state and its rulers, and to feel antagonism and even hatred for
    other nations. With these objects under despotic governments there
    is direct prohibition against printing and disseminating books to
    enlighten the people, and everyone who might rouse the people from
    their lethargy is exiled or imprisoned. Moreover, under every
    government without exception everything is kept back that might
    emancipate and everything encouraged that tends to corrupt the
    people, such as literary works tending to keep them in the
    barbarism of religious and patriotic superstition, all kinds of
    sensual amusements, spectacles, circuses, theaters, and even the
    physical means of inducing stupefaction, as tobacco and alcohol,
    which form the principal source of revenue of states. Even
    prostitution is encouraged, and not only recognized, but even
    organized by the government in the majority of states. So much for
    the third method.

    The fourth method consists in selecting from all the men who have
    been stupefied and enslaved by the three former methods a certain
    number, exposing them to special and intensified means of
    stupefaction and brutalization, and so making them into a passive
    instrument for carrying out all the cruelties and brutalities
    needed by the government. This result is attained by taking them
    at the youthful age when men have not had time to form clear and
    definite principles of morals, and removing them from all natural
    and human conditions of life, home, family and kindred, and useful
    labor. They are shut up together in barracks, dressed in special
    clothes, and worked upon by cries, drums, music, and shining
    objects to go through certain daily actions invented for this
    purpose, and by this means are brought into an hypnotic condition
    in which they cease to be men and become mere senseless machines,
    submissive to the hypnotizer. These physically vigorous young men
    (in these days of universal conscription, all young men),
    hypnotized, armed with murderous weapons, always obedient to the
    governing authorities and ready for any act of violence at their
    command, constitute the fourth and principal method of enslaving
    men.

    By this method the circle of violence is completed.

    Intimidation, corruption, and hypnotizing bring people into a
    condition in which they are willing to be soldiers; the soldiers
    give the power of punishing and plundering them (and purchasing
    officials with the spoils), and hypnotizing them and converting
    them in time into these same soldiers again.

    The circle is complete, and there is no chance of breaking through
    it by force.

    Some persons maintain that freedom from violence, or at least a
    great diminution of it, may be gained by the oppressed forcibly
    overturning the oppressive government and replacing it by a new
    one under which such violence and oppression will be unnecessary,
    but they deceive themselves and others, and their efforts do not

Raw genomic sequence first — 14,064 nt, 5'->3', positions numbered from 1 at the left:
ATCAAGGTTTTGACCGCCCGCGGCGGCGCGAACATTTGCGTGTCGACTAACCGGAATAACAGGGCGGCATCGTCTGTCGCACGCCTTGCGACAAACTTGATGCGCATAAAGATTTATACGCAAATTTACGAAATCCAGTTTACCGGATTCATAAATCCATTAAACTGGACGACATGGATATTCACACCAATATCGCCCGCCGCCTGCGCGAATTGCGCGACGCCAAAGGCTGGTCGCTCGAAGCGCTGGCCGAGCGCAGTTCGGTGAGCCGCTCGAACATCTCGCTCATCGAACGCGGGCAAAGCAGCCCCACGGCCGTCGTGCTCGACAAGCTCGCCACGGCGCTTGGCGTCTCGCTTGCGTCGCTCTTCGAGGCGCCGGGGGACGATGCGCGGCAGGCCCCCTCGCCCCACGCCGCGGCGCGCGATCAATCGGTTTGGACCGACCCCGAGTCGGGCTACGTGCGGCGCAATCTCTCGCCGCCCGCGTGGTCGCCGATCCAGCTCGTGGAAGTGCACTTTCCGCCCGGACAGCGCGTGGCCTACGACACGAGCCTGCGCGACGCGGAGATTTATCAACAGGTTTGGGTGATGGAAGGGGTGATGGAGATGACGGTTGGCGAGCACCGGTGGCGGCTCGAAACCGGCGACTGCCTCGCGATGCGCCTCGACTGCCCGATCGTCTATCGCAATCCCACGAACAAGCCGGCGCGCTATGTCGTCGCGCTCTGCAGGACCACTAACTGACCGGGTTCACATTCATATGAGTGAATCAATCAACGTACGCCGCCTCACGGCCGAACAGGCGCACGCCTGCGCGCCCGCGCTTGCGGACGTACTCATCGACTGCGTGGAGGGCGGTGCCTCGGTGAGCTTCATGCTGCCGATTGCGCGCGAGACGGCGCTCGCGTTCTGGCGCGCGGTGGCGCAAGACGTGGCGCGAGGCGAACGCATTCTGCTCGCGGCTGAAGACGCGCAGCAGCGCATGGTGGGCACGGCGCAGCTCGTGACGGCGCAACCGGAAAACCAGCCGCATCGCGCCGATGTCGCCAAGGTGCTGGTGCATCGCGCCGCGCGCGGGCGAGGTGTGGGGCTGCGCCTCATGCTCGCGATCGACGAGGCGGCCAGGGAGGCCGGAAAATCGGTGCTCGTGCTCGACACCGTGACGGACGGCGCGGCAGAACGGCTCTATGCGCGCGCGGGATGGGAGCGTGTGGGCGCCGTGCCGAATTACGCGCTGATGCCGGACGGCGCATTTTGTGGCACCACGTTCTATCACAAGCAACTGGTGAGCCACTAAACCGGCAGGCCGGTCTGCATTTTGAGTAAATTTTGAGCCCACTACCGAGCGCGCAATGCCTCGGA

better the position of the oppressed, but only make it worse.
    Their conduct only tends to increase the despotism of government.
    Their efforts only afford a plausible pretext for government to
    strengthen their power.

    Even if we admit that under a combination of circumstances
    specially unfavorable for the government, as in France in 1870,
    any government might be forcibly overturned and the power
    transferred to other hands, the new authority would rarely be less
    oppressive than the old one; on the contrary, always having to
    defend itself against its dispossessed and exasperated enemies, it
    would be more despotic and cruel, as has always been the rule in
    all revolutions.

    While socialists and communists regard the individualistic,
    capitalistic organization of society as an evil, and the
    anarchists regard as an evil all government whatever, there are
    royalists, conservatives, and capitalists who consider any
    socialistic or communistic organization or anarchy as an evil, and
    all these parties have no means other than violence to bring men
    to agreement. Whichever of these parties were successful in
    bringing their schemes to pass, must resort to support its
    authority to all the existing methods of violence, and even invent
    new ones.

    The oppressed would be another set of people, and coercion would
    take some new form; but the violence and oppression would be
    unchanged or even more cruel, since hatred would be intensified by
    the struggle, and new forms of oppression would have been devised.
    So it has always been after all revolutions and all attempts at
    revolution, all conspiracies, and all violent changes of
    government. Every conflict only strengthens the means of
    oppression in the hands of those who happen at a given moment to
    be in power.

    The position of our Christian society, and especially the ideals
    most current in it, prove this in a strikingly convincing way.

    There remains now only one sphere of human life not encroached
    upon by government authority--that is the domestic, economic
    sphere, the sphere of private life and labor. And even this is
    now--thanks to the efforts of communists and socialists--being
    gradually encroached upon by government, so that labor and
    recreation, dwellings, dress, and food will gradually, if the
    hopes of the reformers are successful, be prescribed and regulated
    by government.